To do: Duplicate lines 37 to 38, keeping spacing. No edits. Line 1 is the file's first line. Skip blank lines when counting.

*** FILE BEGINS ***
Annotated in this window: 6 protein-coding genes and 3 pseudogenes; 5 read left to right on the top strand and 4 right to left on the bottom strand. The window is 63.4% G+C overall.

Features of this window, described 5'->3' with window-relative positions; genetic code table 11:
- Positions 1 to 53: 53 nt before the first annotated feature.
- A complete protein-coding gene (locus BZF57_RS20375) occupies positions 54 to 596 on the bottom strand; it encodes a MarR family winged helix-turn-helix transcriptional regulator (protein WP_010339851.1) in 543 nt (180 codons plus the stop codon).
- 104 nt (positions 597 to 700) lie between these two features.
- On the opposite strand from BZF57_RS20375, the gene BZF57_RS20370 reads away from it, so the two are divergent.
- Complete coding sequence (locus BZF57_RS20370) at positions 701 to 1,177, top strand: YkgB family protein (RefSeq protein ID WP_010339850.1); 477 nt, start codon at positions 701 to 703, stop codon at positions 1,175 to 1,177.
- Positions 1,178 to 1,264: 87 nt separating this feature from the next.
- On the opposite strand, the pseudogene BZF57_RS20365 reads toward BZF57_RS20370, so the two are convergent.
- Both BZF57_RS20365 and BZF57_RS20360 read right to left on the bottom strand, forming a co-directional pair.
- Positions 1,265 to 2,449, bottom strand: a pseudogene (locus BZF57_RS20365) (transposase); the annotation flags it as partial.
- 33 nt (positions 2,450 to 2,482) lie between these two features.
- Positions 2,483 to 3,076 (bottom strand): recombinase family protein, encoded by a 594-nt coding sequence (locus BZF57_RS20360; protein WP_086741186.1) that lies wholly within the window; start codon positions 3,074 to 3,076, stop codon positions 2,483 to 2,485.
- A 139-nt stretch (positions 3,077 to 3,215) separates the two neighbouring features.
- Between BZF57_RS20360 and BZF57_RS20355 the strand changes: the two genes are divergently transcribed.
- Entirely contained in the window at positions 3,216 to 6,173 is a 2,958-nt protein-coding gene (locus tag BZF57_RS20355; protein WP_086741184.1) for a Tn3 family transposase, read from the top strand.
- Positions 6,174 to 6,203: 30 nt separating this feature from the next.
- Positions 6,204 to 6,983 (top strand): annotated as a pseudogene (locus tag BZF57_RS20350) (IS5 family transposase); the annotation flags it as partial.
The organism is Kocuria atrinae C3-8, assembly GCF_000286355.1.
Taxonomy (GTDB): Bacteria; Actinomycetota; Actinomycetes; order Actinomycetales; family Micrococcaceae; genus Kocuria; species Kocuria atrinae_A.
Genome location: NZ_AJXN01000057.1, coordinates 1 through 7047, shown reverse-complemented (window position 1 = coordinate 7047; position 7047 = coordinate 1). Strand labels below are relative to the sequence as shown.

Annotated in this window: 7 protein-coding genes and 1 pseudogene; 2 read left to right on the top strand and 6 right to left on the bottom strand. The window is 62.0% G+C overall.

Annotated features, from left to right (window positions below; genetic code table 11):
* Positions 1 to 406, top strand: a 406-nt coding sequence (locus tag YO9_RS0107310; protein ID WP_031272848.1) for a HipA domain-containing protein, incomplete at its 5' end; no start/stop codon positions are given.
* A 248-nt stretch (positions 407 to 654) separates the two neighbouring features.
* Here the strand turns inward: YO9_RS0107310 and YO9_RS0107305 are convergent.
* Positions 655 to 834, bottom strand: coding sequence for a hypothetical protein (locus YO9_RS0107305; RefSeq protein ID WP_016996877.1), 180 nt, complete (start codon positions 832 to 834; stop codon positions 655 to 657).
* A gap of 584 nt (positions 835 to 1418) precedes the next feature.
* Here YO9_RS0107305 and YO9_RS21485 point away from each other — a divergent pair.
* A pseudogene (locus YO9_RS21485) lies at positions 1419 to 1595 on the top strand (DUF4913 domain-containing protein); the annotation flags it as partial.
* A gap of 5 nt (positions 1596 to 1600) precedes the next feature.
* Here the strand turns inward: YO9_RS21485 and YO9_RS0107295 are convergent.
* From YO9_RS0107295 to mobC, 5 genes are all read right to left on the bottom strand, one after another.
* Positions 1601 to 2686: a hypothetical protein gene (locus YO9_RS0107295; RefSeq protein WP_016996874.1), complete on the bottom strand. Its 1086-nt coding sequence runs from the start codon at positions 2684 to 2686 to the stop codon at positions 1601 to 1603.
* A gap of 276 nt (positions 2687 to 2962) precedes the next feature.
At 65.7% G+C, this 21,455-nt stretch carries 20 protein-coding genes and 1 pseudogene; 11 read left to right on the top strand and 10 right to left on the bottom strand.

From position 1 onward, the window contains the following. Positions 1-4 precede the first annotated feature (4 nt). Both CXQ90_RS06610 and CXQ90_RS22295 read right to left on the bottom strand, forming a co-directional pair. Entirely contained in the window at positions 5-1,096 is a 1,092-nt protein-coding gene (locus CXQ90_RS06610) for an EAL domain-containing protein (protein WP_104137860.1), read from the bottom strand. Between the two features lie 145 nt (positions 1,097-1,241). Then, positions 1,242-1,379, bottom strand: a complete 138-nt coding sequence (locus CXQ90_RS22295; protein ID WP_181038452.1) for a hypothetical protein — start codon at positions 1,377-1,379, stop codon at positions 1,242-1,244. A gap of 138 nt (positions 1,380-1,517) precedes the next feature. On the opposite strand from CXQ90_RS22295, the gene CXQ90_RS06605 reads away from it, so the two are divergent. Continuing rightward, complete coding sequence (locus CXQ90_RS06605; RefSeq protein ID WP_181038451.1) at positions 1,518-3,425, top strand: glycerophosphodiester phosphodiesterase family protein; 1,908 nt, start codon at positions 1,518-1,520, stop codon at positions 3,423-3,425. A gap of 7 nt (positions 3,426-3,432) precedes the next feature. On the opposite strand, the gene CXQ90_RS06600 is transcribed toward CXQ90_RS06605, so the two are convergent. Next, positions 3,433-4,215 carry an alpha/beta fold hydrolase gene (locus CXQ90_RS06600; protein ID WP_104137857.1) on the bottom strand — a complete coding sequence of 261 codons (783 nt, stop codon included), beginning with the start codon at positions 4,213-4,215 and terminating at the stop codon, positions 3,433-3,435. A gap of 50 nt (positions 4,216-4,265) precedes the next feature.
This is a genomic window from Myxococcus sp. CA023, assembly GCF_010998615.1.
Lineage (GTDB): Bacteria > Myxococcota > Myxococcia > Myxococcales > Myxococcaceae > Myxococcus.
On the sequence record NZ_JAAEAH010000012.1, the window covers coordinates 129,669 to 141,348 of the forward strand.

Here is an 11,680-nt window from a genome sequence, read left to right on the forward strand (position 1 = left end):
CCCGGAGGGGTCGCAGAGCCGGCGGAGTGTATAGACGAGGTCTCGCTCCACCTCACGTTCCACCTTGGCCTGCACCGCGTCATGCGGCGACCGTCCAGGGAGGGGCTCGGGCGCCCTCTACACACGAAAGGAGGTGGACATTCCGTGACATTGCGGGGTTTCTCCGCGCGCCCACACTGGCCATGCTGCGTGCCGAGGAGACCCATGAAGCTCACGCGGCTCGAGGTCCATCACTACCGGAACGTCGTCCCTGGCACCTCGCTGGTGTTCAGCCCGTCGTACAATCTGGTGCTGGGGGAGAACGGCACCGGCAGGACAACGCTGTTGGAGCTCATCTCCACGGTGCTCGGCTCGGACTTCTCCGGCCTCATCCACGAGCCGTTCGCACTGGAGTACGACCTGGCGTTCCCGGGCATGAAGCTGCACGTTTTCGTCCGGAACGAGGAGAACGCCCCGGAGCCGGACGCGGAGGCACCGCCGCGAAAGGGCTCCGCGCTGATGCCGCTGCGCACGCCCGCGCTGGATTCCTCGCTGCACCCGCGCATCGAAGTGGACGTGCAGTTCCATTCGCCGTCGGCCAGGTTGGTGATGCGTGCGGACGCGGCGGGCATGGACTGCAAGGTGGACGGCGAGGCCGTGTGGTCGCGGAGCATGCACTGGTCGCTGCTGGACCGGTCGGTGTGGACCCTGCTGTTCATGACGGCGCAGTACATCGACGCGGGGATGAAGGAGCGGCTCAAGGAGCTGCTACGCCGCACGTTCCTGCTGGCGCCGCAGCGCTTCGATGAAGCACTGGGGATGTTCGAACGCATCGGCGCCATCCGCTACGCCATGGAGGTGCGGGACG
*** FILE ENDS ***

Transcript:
From position 1 onward, the window contains the following. Positions 1-4 precede the first annotated feature (4 nt). Both CXQ90_RS06610 and CXQ90_RS22295 read right to left on the bottom strand, forming a co-directional pair. Entirely contained in the window at positions 5-1,096 is a 1,092-nt protein-coding gene (locus CXQ90_RS06610) for an EAL domain-containing protein (protein WP_104137860.1), read from the bottom strand. Between the two features lie 145 nt (positions 1,097-1,241). Then, positions 1,242-1,379, bottom strand: a complete 138-nt coding sequence (locus CXQ90_RS22295; protein ID WP_181038452.1) for a hypothetical protein — start codon at positions 1,377-1,379, stop codon at positions 1,242-1,244. A gap of 138 nt (positions 1,380-1,517) precedes the next feature. On the opposite strand from CXQ90_RS22295, the gene CXQ90_RS06605 reads away from it, so the two are divergent. Continuing rightward, complete coding sequence (locus CXQ90_RS06605; RefSeq protein ID WP_181038451.1) at positions 1,518-3,425, top strand: glycerophosphodiester phosphodiesterase family protein; 1,908 nt, start codon at positions 1,518-1,520, stop codon at positions 3,423-3,425. A gap of 7 nt (positions 3,426-3,432) precedes the next feature. On the opposite strand, the gene CXQ90_RS06600 is transcribed toward CXQ90_RS06605, so the two are convergent. Next, positions 3,433-4,215 carry an alpha/beta fold hydrolase gene (locus CXQ90_RS06600; protein ID WP_104137857.1) on the bottom strand — a complete coding sequence of 261 codons (783 nt, stop codon included), beginning with the start codon at positions 4,213-4,215 and terminating at the stop codon, positions 3,433-3,435. A gap of 50 nt (positions 4,216-4,265) precedes the next feature.
This is a genomic window from Myxococcus sp. CA023, assembly GCF_010998615.1.